The Telegraph
Monday , December 12 , 2011
Since 1st March, 1999
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Special steps for grasslands in reserve

- Controlled fire to destroy unwanted floral species at tiger hub

Patna, Dec. 11: The Valmiki Tiger Reserve (VTR) management has decided to initiate special steps to develop grasslands in the big cats’ abode and get rid of unwanted floral species, proving detrimental to the herbivores.

VTR director Santosh Tiwari told The Telegraph over phone today that cold burning would be done in about 25 hectares of forest spread over Raghia, Ganauli and Valmikinagar ranges to get rid of unwanted floral species like mikenia for allowing the natural vegetation to grow.

The decision was taken after the visit of some experts to the reserve on December 8 and 9 for taking part in the two-day deliberation jointly organised by the state environment and forests department, Wildlife Trust of India and Nature and Biodiversity Conservation, a German agency.

The unwanted floral species make the task of finding suitable food difficult for herbivores — the prey base for the big cats. The VTR management would get rid of them through cold burning — a process in which controlled fire is used to destroy the unwanted floral species. Though the grasses consumed by herbivores get destroyed in the process, they grow again in a few months.

In addition to cold burning, the VTR management has decided to get rid of vast patches of elephant grasses in Madanpur range.

“But for few patches of such grasses, which work as shelter for the herbivores, we would burn the grasses and furrow the land so that fresh grasses, which are eaten by herbivores, could come up,” Tiwari said.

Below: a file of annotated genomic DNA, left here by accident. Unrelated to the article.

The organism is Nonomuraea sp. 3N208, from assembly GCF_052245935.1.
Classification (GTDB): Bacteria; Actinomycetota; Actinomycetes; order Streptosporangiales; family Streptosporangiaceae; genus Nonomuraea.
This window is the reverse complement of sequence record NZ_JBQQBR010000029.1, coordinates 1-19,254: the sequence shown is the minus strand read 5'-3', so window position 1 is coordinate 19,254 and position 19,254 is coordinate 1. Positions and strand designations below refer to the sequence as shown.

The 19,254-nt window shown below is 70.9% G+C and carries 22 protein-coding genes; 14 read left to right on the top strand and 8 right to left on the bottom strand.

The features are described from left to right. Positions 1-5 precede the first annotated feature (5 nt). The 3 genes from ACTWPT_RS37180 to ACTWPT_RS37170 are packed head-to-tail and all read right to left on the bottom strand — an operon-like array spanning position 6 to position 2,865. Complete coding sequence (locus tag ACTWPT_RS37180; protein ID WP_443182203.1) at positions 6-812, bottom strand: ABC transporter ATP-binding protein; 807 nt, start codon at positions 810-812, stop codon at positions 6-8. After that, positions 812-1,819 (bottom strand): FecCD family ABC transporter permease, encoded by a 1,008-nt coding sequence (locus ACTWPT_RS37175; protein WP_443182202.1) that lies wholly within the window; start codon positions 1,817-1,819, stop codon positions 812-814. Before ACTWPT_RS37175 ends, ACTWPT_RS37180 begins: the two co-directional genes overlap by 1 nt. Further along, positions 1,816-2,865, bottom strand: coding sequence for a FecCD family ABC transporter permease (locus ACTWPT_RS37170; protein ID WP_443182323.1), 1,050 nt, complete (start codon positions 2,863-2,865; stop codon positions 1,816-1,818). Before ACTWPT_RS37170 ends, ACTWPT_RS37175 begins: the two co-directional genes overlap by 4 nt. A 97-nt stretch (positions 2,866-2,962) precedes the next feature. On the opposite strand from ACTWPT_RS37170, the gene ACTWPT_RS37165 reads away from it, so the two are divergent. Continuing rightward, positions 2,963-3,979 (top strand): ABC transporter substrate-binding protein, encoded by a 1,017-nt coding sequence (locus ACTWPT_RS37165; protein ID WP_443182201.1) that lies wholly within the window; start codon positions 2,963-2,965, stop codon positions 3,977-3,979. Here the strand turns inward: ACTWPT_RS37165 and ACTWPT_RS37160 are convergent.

Besides, the VTR management has decided to develop another 100 hectares as grassland. Funds for this have been earmarked in the annual plan of operation of the reserve.

“After furrowing the area, grass seeds would be sown so that the desired vegeta- tion could develop on this area,” said the director, adding that the visit of the experts proved very helpful in fine-tuning the plan of developing grasslands.

Some of the prominent experts who visited the reserve were P.C. Kotwal, former faculty member of Indian Institute of Forest Management, Bhopal, V.P. Singh, a zoology professor from Uttar Pradesh, and Lal Babu Bhandari, an official from Chitwan National Park of Nepal.

Kotwal, who has worked for 15 years in Kanha Tiger Reserve, and Singh made presentations on the steps needed to develop grasslands. The official from Nepal shared the details of the initiatives taken in his country for developing the grassland there.

Tiwari said the VTR management would organise more such programmes on different subjects related to the tiger reserve management, as they would help the field officials learn the latest practices.

“Moreover, the experts coming to reserve would know about the potential of our reserve and back us on different platforms after having a first-hand information about the VTR,” added Tiwari.

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